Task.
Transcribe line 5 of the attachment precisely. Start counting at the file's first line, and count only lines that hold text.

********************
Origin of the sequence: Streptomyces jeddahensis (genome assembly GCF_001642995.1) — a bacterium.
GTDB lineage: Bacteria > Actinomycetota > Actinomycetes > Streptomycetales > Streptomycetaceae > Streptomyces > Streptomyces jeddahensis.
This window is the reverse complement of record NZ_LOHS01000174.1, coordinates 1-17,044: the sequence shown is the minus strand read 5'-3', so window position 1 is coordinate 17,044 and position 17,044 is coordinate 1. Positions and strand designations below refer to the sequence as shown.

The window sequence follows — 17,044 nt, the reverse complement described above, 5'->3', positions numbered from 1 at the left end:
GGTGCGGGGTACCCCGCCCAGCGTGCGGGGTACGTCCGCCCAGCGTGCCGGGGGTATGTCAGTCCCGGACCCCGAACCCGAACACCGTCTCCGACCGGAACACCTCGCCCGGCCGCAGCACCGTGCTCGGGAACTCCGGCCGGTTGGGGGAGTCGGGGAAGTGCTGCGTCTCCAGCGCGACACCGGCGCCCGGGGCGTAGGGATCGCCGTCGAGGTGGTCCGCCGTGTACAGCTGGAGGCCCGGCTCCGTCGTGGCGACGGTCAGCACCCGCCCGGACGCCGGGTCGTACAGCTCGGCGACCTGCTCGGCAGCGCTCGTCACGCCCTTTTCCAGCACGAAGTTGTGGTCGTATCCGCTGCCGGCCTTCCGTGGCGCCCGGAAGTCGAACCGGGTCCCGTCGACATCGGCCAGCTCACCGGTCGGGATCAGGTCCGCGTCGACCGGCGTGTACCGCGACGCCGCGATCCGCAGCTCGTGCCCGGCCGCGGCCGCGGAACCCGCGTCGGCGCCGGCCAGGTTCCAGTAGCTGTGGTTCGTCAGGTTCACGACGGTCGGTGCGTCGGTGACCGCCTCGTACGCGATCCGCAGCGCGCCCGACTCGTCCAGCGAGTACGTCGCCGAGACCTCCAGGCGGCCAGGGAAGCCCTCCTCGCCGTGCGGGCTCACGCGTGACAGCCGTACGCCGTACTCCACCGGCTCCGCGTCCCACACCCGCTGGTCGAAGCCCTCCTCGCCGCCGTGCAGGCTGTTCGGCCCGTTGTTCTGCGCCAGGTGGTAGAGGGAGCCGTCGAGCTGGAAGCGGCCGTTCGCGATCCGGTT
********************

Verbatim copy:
GGTGCGGGGTACCCCGCCCAGCGTGCGGGGTACGTCCGCCCAGCGTGCCGGGGGTATGTCAGTCCCGGACCCCGAACCCGAACACCGTCTCCGACCGGAACACCTCGCCCGGCCGCAGCACCGTGCTCGGGAACTCCGGCCGGTTGGGGGAGTCGGGGAAGTGCTGCGTCTCCAGCGCGACACCGGCGCCCGGGGCGTAGGGATCGCCGTCGAGGTGGTCCGCCGTGTACAGCTGGAGGCCCGGCTCCGTCGTGGCGACGGTCAGCACCCGCCCGGACGCCGGGTCGTACAGCTCGGCGACCTGCTCGGCAGCGCTCGTCACGCCCTTTTCCAGCACGAAGTTGTGGTCGTATCCGCTGCCGGCCTTCCGTGGCGCCCGGAAGTCGAACCGGGTCCCGTCGACATCGGCCAGCTCACCGGTCGGGATCAGGTCCGCGTCGACCGGCGTGTACCGCGACGCCGCGATCCGCAGCTCGTGCCCGGCCGCGGCCGCGGAACCCGCGTCGGCGCCGGCCAGGTTCCAGTAGCTGTGGTTCGTCAGGTTCACGACGGTCGGTGCGTCGGTGACCGCCTCGTACGCGATCCGCAGCGCGCCCGACTCGTCCAGCGAGTACGTCGCCGAGACCTCCAGGCGGCCAGGGAAGCCCTCCTCGCCGTGCGGGCTCACGCGTGACAGCCGTACGCCGTACTCCACCGGCTCCGCGTCCCACACCCGCTGGTCGAAGCCCTCCTCGCCGCCGTGCAGGCTGTTCGGCCCGTTGTTCTGCGCCAGGTGGTAGAGGGAGCCGTCGAGCTGGAAGCGGCCGTTCGCGATCCGGTT